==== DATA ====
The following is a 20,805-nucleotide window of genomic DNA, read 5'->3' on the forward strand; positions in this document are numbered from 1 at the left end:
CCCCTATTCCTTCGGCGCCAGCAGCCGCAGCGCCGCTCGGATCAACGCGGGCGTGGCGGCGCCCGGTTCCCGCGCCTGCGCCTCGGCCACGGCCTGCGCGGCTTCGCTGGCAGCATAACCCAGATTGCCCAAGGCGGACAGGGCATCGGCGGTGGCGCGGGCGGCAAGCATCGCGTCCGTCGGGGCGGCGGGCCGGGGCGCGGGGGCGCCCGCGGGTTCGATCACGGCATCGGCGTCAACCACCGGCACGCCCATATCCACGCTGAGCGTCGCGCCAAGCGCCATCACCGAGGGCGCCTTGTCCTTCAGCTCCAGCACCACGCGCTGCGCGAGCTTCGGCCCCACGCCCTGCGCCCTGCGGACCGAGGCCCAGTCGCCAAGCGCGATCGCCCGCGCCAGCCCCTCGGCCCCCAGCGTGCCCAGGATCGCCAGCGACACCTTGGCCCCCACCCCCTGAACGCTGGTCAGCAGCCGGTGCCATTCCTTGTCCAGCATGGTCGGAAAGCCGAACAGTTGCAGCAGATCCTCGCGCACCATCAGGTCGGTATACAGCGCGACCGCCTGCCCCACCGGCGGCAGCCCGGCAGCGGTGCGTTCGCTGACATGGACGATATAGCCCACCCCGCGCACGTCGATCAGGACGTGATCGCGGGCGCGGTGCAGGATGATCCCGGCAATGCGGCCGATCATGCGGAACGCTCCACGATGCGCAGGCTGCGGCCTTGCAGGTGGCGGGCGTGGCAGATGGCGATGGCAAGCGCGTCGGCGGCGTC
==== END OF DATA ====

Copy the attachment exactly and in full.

The following is a 20,805-nucleotide window of genomic DNA, read 5'->3' on the forward strand; positions in this document are numbered from 1 at the left end:
CCCCTATTCCTTCGGCGCCAGCAGCCGCAGCGCCGCTCGGATCAACGCGGGCGTGGCGGCGCCCGGTTCCCGCGCCTGCGCCTCGGCCACGGCCTGCGCGGCTTCGCTGGCAGCATAACCCAGATTGCCCAAGGCGGACAGGGCATCGGCGGTGGCGCGGGCGGCAAGCATCGCGTCCGTCGGGGCGGCGGGCCGGGGCGCGGGGGCGCCCGCGGGTTCGATCACGGCATCGGCGTCAACCACCGGCACGCCCATATCCACGCTGAGCGTCGCGCCAAGCGCCATCACCGAGGGCGCCTTGTCCTTCAGCTCCAGCACCACGCGCTGCGCGAGCTTCGGCCCCACGCCCTGCGCCCTGCGGACCGAGGCCCAGTCGCCAAGCGCGATCGCCCGCGCCAGCCCCTCGGCCCCCAGCGTGCCCAGGATCGCCAGCGACACCTTGGCCCCCACCCCCTGAACGCTGGTCAGCAGCCGGTGCCATTCCTTGTCCAGCATGGTCGGAAAGCCGAACAGTTGCAGCAGATCCTCGCGCACCATCAGGTCGGTATACAGCGCGACCGCCTGCCCCACCGGCGGCAGCCCGGCAGCGGTGCGTTCGCTGACATGGACGATATAGCCCACCCCGCGCACGTCGATCAGGACGTGATCGCGGGCGCGGTGCAGGATGATCCCGGCAATGCGGCCGATCATGCGGAACGCTCCACGATGCGCAGGCTGCGGCCTTGCAGGTGGCGGGCGTGGCAGATGGCGATGGCAAGCGCGTCGGCGGCGTC